Whether Orson Welles took his idea from this or not, H.L. Mencken’s Great Bathtub Hoax was meant to show the gullibility of the great reading public. He concocted an anniversary and castigated all and sundry for failing to observe it:
In the omniscient tone of newspaper editorials, Mencken lamented and reprimanded that such an august cultural moment as the seventy-fifth anniversary of the bathtub should arrive and “Not a plumber fired a salute or hung out a flag. Not a governor proclaimed a day of prayer. Not a newspaper called attention to the day.” This was worse than unhygienic; it was unpatriotic.
To Mencken’s amazement and delight, this history of the triumphant American tub was swallowed and spread by newspapers and radio stations across the country. The “facts” were duly incorporated into reference books; the health and hygiene industry, not to mention the plumbers, touted the happy day; the White House calendar-makers, noting Mencken’s claim that Millard Fillmore (chosen surely for his name) was the first President to install one, paid tribute to his tub.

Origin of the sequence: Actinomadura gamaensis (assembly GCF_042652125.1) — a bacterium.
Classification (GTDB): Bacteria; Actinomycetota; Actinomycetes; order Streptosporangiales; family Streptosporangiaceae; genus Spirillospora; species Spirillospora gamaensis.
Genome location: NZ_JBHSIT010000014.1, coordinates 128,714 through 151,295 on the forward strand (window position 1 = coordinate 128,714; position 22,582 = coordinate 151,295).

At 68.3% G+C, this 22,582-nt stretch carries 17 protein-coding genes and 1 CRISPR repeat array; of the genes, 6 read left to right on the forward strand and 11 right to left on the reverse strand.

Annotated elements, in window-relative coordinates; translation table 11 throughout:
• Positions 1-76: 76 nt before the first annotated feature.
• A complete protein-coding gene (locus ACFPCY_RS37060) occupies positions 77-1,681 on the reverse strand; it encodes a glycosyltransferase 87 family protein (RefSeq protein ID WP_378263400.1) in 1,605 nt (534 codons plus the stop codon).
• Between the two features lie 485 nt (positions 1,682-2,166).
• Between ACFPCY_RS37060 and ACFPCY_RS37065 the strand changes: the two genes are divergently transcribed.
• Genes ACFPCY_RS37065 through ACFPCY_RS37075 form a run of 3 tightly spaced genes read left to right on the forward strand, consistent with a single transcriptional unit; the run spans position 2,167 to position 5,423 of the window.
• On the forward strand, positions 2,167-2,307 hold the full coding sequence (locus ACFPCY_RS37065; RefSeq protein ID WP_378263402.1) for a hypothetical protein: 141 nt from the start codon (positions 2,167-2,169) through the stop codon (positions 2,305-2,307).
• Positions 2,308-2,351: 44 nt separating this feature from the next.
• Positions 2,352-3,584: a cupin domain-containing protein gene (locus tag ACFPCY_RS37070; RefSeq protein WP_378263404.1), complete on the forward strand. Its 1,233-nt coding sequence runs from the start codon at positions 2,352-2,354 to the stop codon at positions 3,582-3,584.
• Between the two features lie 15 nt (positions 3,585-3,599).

Eight years after the original article Mencken attempted to pull the plug by publishing various confessions, but many regarded the confession as the hoax, and his bogus bathtub anniversary continued to be commemorated in many quarters.
All of which goes to show that one has to be just a bit careful about what one reads in the media.